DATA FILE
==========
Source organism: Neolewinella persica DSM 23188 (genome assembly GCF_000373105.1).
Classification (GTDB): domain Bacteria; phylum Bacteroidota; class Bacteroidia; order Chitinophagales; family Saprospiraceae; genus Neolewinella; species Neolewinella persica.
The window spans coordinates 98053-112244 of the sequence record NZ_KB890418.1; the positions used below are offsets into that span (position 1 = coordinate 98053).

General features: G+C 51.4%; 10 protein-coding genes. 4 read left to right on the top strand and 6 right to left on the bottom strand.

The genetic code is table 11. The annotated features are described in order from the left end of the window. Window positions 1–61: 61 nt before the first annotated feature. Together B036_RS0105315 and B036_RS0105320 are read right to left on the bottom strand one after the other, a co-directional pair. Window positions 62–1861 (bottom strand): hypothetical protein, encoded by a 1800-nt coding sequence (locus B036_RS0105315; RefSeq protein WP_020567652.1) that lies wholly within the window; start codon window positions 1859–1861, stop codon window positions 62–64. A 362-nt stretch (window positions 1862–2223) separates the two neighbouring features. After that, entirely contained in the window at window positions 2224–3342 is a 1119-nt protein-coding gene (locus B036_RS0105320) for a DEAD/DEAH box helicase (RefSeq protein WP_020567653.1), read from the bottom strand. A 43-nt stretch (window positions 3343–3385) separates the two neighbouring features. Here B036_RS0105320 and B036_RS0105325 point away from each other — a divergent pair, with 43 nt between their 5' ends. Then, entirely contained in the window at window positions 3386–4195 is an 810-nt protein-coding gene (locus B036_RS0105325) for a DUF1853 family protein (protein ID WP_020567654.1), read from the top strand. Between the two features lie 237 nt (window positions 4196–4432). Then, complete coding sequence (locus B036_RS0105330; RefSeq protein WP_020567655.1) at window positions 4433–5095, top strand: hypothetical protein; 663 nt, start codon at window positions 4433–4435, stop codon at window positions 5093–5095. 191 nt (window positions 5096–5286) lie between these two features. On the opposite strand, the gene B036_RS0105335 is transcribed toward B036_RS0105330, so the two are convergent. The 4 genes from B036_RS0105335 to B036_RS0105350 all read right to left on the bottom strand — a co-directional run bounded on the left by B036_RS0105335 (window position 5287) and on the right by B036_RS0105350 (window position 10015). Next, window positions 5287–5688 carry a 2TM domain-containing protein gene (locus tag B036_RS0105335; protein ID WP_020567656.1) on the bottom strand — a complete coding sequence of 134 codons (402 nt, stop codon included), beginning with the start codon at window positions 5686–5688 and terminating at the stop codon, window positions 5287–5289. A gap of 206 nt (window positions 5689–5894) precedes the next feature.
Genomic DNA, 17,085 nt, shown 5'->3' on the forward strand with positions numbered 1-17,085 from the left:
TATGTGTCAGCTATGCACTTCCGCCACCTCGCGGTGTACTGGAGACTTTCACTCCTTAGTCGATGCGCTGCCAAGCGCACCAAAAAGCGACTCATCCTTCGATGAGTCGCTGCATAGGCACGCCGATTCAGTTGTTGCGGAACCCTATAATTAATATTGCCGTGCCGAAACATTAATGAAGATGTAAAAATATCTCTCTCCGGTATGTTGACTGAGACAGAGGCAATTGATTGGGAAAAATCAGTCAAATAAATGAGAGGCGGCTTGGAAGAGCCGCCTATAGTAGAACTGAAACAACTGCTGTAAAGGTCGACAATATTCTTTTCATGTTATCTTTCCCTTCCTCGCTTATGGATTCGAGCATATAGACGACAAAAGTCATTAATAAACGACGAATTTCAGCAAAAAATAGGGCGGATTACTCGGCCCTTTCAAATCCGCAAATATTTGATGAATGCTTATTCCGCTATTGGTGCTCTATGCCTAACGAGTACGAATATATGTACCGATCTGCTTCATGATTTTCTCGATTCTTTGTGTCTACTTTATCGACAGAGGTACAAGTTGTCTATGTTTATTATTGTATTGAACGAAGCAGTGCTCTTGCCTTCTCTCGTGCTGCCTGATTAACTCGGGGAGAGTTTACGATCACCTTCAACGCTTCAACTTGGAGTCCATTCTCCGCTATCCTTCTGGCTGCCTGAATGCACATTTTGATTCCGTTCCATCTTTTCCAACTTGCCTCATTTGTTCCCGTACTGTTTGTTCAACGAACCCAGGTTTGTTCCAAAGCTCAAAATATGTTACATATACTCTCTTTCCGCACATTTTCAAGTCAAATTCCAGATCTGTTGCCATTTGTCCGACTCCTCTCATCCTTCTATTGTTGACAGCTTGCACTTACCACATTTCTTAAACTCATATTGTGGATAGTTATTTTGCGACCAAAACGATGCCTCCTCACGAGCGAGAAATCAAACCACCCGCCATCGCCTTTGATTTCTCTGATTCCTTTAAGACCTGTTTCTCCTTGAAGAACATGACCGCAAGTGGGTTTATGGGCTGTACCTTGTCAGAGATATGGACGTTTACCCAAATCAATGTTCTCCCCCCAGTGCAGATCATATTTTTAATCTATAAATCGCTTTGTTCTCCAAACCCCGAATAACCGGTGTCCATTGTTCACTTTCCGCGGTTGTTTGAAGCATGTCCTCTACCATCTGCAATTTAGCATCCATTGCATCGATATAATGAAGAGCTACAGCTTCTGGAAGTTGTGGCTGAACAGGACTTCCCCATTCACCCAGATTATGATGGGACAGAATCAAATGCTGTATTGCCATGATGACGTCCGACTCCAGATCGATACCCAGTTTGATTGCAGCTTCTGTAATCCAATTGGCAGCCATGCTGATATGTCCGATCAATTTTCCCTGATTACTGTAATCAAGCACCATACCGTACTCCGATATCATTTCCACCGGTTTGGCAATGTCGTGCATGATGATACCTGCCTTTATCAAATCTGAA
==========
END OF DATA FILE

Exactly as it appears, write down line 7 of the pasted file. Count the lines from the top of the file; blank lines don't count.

TATGTGTCAGCTATGCACTTCCGCCACCTCGCGGTGTACTGGAGACTTTCACTCCTTAGTCGATGCGCTGCCAAGCGCACCAAAAAGCGACTCATCCTTCGATGAGTCGCTGCATAGGCACGCCGATTCAGTTGTTGCGGAACCCTATAATTAATATTGCCGTGCCGAAACATTAATGAAGATGTAAAAATATCTCTCTCCGGTATGTTGACTGAGACAGAGGCAATTGATTGGGAAAAATCAGTCAAATAAATGAGAGGCGGCTTGGAAGAGCCGCCTATAGTAGAACTGAAACAACTGCTGTAAAGGTCGACAATATTCTTTTCATGTTATCTTTCCCTTCCTCGCTTATGGATTCGAGCATATAGACGACAAAAGTCATTAATAAACGACGAATTTCAGCAAAAAATAGGGCGGATTACTCGGCCCTTTCAAATCCGCAAATATTTGATGAATGCTTATTCCGCTATTGGTGCTCTATGCCTAACGAGTACGAATATATGTACCGATCTGCTTCATGATTTTCTCGATTCTTTGTGTCTACTTTATCGACAGAGGTACAAGTTGTCTATGTTTATTATTGTATTGAACGAAGCAGTGCTCTTGCCTTCTCTCGTGCTGCCTGATTAACTCGGGGAGAGTTTACGATCACCTTCAACGCTTCAACTTGGAGTCCATTCTCCGCTATCCTTCTGGCTGCCTGAATGCACATTTTGATTCCGTTCCATCTTTTCCAACTTGCCTCATTTGTTCCCGTACTGTTTGTTCAACGAACCCAGGTTTGTTCCAAAGCTCAAAATATGTTACATATACTCTCTTTCCGCACATTTTCAAGTCAAATTCCAGATCTGTTGCCATTTGTCCGACTCCTCTCATCCTTCTATTGTTGACAGCTTGCACTTACCACATTTCTTAAACTCATATTGTGGATAGTTATTTTGCGACCAAAACGATGCCTCCTCACGAGCGAGAAATCAAACCACCCGCCATCGCCTTTGATTTCTCTGATTCCTTTAAGACCTGTTTCTCCTTGAAGAACATGACCGCAAGTGGGTTTATGGGCTGTACCTTGTCAGAGATATGGACGTTTACCCAAATCAATGTTCTCCCCCCAGTGCAGATCATATTTTTAATCTATAAATCGCTTTGTTCTCCAAACCCCGAATAACCGGTGTCCATTGTTCACTTTCCGCGGTTGTTTGAAGCATGTCCTCTACCATCTGCAATTTAGCATCCATTGCATCGATATAATGAAGAGCTACAGCTTCTGGAAGTTGTGGCTGAACAGGACTTCCCCATTCACCCAGATTATGATGGGACAGAATCAAATGCTGTATTGCCATGATGACGTCCGACTCCAGATCGATACCCAGTTTGATTGCAGCTTCTGTAATCCAATTGGCAGCCATGCTGATATGTCCGATCAATTTTCCCTGATTACTGTAATCAAGCACCATACCGTACTCCGATATCATTTCCACCGGTTTGGCAATGTCGTGCATGATGATACCTGCCTTTATCAAATCTGAA